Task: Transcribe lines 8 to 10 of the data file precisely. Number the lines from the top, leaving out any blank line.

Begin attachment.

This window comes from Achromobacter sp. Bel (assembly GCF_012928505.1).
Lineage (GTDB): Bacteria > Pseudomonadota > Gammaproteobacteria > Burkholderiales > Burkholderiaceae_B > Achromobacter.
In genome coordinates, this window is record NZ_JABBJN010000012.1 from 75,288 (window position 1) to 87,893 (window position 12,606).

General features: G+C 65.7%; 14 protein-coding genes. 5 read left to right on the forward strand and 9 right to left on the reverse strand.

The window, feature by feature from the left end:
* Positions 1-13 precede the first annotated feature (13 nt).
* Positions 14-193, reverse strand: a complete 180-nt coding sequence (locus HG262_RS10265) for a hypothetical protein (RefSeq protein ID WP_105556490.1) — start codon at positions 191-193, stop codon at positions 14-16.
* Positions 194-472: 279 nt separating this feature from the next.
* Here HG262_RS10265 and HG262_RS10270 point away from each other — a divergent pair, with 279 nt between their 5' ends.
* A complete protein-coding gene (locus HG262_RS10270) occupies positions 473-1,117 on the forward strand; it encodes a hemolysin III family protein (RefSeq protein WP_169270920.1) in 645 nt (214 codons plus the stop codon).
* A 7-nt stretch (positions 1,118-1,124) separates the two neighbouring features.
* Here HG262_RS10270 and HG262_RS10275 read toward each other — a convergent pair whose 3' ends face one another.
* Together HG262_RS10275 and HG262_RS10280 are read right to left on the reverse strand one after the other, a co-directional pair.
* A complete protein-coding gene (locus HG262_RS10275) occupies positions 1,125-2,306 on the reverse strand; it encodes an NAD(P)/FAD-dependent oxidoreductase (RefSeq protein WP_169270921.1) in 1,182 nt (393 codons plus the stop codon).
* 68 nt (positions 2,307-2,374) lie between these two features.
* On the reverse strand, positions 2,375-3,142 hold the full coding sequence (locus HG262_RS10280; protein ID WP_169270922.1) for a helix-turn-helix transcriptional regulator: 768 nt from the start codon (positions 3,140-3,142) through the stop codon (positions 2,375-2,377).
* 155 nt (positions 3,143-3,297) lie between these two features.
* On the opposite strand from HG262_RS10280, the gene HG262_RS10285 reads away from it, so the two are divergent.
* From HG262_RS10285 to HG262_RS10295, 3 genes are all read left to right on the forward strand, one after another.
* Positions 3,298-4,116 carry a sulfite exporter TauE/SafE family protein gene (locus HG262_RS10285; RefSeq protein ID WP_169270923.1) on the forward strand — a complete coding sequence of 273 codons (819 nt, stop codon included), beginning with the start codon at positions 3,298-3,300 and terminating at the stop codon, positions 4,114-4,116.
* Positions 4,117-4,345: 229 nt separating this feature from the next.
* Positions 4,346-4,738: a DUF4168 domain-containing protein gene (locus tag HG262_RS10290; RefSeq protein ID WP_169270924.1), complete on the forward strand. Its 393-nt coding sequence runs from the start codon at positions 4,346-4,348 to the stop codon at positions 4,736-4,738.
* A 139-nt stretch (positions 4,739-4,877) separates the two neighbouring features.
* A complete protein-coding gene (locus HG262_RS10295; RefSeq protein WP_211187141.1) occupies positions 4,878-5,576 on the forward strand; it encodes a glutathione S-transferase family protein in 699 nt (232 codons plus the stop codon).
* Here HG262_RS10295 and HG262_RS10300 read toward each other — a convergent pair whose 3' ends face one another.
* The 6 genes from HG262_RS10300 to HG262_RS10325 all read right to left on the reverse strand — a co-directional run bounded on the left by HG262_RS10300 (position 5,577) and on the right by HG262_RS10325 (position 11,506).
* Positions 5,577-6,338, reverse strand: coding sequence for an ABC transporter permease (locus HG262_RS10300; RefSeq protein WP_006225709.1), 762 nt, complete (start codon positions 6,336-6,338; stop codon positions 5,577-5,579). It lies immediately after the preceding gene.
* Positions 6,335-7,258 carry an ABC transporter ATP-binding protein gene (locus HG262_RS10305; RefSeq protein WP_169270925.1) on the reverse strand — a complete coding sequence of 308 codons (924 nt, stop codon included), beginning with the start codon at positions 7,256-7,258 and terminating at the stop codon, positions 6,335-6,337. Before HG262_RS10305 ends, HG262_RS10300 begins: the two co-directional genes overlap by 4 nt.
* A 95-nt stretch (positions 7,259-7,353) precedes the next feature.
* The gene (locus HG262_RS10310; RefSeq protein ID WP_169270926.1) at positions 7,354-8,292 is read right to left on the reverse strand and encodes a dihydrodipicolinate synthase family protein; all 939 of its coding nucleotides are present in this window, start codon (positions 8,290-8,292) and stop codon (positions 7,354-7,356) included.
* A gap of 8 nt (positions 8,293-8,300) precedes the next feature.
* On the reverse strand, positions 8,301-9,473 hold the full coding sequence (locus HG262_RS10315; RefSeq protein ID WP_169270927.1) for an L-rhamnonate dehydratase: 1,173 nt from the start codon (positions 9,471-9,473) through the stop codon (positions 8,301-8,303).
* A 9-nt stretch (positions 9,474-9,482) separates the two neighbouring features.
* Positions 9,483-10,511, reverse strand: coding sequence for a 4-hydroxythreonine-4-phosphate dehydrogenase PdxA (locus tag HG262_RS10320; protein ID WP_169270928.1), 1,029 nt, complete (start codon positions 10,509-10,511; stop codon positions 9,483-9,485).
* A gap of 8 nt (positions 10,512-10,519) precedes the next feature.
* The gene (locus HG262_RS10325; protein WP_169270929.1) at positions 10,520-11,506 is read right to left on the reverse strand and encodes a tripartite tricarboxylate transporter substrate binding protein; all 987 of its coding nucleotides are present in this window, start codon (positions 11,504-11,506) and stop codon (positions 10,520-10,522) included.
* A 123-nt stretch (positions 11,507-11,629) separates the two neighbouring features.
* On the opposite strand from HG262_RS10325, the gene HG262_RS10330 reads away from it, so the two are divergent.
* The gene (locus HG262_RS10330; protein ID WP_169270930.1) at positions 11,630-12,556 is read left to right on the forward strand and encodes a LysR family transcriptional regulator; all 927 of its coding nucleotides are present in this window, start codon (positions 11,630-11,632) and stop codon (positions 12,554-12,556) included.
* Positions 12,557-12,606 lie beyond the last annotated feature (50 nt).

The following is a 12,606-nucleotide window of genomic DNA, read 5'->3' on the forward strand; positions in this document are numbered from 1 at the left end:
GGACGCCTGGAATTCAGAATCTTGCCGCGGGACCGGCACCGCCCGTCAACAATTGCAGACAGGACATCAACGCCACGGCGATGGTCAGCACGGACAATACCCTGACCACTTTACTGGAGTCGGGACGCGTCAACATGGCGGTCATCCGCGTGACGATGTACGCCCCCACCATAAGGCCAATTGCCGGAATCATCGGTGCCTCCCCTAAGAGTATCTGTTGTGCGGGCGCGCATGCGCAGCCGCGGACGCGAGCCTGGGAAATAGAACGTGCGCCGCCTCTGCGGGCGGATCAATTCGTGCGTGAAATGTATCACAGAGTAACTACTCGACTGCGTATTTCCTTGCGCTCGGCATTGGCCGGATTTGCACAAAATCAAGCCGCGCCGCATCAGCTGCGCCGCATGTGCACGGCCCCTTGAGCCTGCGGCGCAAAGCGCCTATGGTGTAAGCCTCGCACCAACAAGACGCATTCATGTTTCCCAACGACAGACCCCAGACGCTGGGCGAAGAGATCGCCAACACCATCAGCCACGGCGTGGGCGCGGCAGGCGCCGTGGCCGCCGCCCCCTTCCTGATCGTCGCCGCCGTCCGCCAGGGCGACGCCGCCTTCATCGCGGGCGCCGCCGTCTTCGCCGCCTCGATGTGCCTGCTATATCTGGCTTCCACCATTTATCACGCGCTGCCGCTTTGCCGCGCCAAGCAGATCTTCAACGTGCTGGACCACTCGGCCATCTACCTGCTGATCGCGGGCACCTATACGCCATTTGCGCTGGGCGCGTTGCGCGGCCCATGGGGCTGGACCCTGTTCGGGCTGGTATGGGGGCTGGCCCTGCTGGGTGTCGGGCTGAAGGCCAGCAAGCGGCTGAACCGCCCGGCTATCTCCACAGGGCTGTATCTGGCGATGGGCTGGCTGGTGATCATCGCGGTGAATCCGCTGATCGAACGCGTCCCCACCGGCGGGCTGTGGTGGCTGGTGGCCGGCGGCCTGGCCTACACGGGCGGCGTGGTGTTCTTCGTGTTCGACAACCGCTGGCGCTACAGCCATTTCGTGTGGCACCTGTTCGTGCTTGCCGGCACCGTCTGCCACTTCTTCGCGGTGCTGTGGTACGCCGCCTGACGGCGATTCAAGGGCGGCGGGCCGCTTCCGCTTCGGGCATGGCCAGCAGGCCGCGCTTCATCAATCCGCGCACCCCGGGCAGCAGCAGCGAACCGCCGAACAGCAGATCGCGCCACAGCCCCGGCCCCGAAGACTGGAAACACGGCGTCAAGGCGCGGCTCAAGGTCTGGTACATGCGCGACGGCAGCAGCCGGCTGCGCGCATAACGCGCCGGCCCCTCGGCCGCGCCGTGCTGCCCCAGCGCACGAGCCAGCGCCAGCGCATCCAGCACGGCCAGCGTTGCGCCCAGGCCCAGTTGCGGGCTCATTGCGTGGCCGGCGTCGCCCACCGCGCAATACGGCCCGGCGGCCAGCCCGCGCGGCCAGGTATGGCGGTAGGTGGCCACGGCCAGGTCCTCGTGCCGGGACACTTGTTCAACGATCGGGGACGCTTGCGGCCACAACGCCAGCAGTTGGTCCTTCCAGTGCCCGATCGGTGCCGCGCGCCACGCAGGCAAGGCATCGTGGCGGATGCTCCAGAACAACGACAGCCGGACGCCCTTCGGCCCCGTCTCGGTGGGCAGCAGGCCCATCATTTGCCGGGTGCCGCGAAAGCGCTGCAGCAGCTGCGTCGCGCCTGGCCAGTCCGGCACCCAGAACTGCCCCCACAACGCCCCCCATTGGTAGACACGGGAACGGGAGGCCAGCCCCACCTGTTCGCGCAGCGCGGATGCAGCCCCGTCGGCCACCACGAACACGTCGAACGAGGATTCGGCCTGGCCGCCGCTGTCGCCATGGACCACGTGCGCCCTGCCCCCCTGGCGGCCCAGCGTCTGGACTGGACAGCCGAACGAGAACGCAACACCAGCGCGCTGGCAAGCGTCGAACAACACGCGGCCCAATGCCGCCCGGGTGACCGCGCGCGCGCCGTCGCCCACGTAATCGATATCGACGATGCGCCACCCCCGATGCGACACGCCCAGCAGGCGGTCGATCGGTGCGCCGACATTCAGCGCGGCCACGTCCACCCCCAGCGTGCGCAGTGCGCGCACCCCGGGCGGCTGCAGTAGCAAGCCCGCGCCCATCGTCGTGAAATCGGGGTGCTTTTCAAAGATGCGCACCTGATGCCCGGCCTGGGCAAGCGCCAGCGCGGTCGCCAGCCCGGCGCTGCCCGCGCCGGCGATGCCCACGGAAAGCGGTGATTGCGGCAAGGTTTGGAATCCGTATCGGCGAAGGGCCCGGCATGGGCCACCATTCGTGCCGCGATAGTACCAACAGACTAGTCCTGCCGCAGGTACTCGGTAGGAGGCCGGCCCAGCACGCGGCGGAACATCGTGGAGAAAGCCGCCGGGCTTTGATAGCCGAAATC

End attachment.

* Positions 194-472: 279 nt separating this feature from the next.
* Here HG262_RS10265 and HG262_RS10270 point away from each other — a divergent pair, with 279 nt between their 5' ends.
* A complete protein-coding gene (locus HG262_RS10270) occupies positions 473-1,117 on the forward strand; it encodes a hemolysin III family protein (RefSeq protein WP_169270920.1) in 645 nt (214 codons plus the stop codon).